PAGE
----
By: Mateusz Perkowski

GMO battles in Hawaii will shape the authority of state and local governments to regulate biotech crops in the seven states under the 9th Circuit's jurisdiction.

Legal battles over genetically modified organisms in Hawaii are expected to shape government authority over biotech crops across the West.

Three attempts to regulate GMOs by counties in that state — Kauai, Hawaii and Maui — have all been overturned by federal judges.

How those decisions play out in the 9th U.S. Circuit Court of Appeals will affect the ability of state and local governments to set their own rules for biotechnology, experts say.

The 9th Circuit has jurisdiction over seven states, including Oregon, Washington and California, where several counties have enacted GMO bans that are subject to its rulings.

“Hawaii is definitely the bellwether right now,” said Kristine Tidgren, staff attorney for the Center for Agricultural Law and Taxation at Iowa State University.

A federal judge most recently struck down Maui County’s prohibition against biotech crops on multiple legal grounds.

Significantly, Chief U.S. District Judge Susan Oki Mollway held that federal regulations entirely pre-empt Maui County’s ordinance banning GMOs, which was passed last year.

If the ruling is upheld by the 9th Circuit, that would directly implicate other GMO bans within the same jurisdiction, meaning they’d be pre-empted as well, said Tidgren.

Conversely, if the appellate court finds that state and local government GMO rules are not pre-empted by the federal regulations, then it would clear the way for such ordinances.

“It’s a huge case for local and state GMO bans,” Tidgren said. “The stakes are very high. All eyes will be on the 9th Circuit when this case goes forward.”

Supporters of county GMO bans contend that Mollway’s legal reasoning is faulty.

In their view, federal regulations cannot pre-empt state and local GMO regulations once the USDA allows such crops to be grown without restriction.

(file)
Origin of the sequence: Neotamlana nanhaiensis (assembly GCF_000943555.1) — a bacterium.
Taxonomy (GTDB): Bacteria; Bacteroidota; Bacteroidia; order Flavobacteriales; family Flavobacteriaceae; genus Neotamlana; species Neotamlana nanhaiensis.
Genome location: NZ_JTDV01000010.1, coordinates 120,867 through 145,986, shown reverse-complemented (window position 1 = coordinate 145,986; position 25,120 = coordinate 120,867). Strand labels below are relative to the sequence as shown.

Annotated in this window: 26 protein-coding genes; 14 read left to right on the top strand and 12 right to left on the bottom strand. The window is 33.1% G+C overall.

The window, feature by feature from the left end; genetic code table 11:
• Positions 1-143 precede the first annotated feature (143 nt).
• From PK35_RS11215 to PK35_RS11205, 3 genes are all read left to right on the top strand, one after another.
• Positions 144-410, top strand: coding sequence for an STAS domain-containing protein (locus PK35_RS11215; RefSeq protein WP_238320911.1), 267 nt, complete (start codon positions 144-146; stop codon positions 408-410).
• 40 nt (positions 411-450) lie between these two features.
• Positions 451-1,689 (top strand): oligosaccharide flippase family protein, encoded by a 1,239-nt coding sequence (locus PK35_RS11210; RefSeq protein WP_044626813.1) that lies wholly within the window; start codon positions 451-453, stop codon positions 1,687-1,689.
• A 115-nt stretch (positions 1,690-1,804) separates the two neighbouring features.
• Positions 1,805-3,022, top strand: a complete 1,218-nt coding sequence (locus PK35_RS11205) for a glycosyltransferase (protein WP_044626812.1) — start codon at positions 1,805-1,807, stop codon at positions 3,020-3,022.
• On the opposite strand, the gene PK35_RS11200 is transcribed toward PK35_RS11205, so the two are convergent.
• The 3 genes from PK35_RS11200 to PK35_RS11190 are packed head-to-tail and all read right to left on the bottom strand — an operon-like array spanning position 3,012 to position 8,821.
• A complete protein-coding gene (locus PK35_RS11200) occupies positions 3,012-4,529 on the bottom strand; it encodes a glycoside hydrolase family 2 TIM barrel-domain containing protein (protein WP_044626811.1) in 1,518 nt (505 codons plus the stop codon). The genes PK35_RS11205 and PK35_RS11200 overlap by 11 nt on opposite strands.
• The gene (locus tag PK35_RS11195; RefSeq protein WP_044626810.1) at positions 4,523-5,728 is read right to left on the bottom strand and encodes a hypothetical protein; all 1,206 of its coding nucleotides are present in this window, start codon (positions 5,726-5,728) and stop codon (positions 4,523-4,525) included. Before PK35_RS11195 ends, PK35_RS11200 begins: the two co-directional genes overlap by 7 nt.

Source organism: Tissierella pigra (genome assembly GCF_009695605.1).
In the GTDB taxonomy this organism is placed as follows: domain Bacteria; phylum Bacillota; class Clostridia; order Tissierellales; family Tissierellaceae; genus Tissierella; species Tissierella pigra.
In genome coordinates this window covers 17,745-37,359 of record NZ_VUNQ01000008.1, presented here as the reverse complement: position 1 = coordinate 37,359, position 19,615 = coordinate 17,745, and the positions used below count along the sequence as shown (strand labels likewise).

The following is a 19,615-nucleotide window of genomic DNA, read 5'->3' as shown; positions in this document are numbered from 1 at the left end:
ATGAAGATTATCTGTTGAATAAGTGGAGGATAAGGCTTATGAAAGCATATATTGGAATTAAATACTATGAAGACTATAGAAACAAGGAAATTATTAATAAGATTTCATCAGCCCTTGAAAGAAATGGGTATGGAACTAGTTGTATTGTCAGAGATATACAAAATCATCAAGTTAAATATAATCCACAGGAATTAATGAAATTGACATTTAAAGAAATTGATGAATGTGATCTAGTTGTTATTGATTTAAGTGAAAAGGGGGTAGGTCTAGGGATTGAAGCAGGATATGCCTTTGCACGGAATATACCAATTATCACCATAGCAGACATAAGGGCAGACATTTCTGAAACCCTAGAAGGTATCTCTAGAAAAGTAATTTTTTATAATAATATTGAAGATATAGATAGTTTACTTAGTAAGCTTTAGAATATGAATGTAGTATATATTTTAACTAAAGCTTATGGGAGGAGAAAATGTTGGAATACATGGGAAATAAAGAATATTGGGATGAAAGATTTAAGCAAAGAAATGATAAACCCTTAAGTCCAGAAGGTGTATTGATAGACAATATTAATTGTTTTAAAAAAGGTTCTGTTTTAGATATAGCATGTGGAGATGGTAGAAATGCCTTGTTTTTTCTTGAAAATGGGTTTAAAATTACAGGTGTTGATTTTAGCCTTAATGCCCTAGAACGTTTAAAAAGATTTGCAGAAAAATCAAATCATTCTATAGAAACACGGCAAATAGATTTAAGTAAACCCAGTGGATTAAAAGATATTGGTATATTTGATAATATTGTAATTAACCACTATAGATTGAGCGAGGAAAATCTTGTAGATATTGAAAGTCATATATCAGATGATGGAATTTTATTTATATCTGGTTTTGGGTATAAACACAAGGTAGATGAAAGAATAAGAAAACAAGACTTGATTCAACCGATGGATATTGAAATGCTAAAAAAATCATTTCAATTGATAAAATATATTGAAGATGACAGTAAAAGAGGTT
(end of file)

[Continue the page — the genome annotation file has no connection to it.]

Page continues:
The 9th Circuit has held that USDA has no authority over biotech crops once it determines they’re not plant pests, so commercialized GMOs aren’t subject to federal regulations, critics say.

“I don’t believe there’s any basis whatsoever that federal law pre-empts state law over deregulated crops,” said Paul Achitoff, an attorney for groups that support the ban.

The situation is complicated by the fact that another federal judge earlier reached a different conclusion regarding a similar GMO ban in Hawaii County, he said.

In that case, the judge found that the GMO ban is pre-empted by federal regulation only in regard to crops that remain regulated by USDA, not those that have been totally deregulated, Achitoff said.

That opinion is likely to be reviewed by the 9th Circuit much earlier than the recent Maui decision.

If the panel of judges hearing the Maui County case comes to a different conclusion than the panel for Hawaii County — which isn’t likely but remains possible — that could set the stage for a broader “en banc” review by a larger group of 9th Circuit judges.

Another GMO case out of Kauai County is likely to be decided first, but that lawsuit pertains to regulations that require growers to report the location of GMO crops but don’t prohibit them.

It’s unlikely that all three of the cases will be resolved earlier than late 2016, experts say.

Originally Published: Capital Press